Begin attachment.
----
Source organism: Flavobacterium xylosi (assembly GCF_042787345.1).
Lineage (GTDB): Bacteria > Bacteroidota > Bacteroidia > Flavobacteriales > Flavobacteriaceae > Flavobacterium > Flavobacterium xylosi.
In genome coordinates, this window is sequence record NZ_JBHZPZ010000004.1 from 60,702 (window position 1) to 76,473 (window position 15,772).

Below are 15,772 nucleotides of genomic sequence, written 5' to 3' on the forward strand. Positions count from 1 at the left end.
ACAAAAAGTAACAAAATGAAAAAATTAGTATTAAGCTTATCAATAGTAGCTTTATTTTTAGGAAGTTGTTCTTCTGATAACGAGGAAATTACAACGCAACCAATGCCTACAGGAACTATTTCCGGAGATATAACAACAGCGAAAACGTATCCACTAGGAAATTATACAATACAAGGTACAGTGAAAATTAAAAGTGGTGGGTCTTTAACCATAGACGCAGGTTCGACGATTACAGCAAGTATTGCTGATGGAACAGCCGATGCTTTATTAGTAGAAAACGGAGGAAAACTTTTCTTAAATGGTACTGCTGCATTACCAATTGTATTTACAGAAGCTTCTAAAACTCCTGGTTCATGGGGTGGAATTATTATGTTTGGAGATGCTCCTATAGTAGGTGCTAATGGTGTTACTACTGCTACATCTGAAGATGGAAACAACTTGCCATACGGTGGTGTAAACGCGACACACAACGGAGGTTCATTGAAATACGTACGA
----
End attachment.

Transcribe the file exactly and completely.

Source organism: Flavobacterium xylosi (assembly GCF_042787345.1).
Lineage (GTDB): Bacteria > Bacteroidota > Bacteroidia > Flavobacteriales > Flavobacteriaceae > Flavobacterium > Flavobacterium xylosi.
In genome coordinates, this window is sequence record NZ_JBHZPZ010000004.1 from 60,702 (window position 1) to 76,473 (window position 15,772).

Below are 15,772 nucleotides of genomic sequence, written 5' to 3' on the forward strand. Positions count from 1 at the left end.
ACAAAAAGTAACAAAATGAAAAAATTAGTATTAAGCTTATCAATAGTAGCTTTATTTTTAGGAAGTTGTTCTTCTGATAACGAGGAAATTACAACGCAACCAATGCCTACAGGAACTATTTCCGGAGATATAACAACAGCGAAAACGTATCCACTAGGAAATTATACAATACAAGGTACAGTGAAAATTAAAAGTGGTGGGTCTTTAACCATAGACGCAGGTTCGACGATTACAGCAAGTATTGCTGATGGAACAGCCGATGCTTTATTAGTAGAAAACGGAGGAAAACTTTTCTTAAATGGTACTGCTGCATTACCAATTGTATTTACAGAAGCTTCTAAAACTCCTGGTTCATGGGGTGGAATTATTATGTTTGGAGATGCTCCTATAGTAGGTGCTAATGGTGTTACTACTGCTACATCTGAAGATGGAAACAACTTGCCATACGGTGGTGTAAACGCGACACACAACGGAGGTTCATTGAAATACGTACGA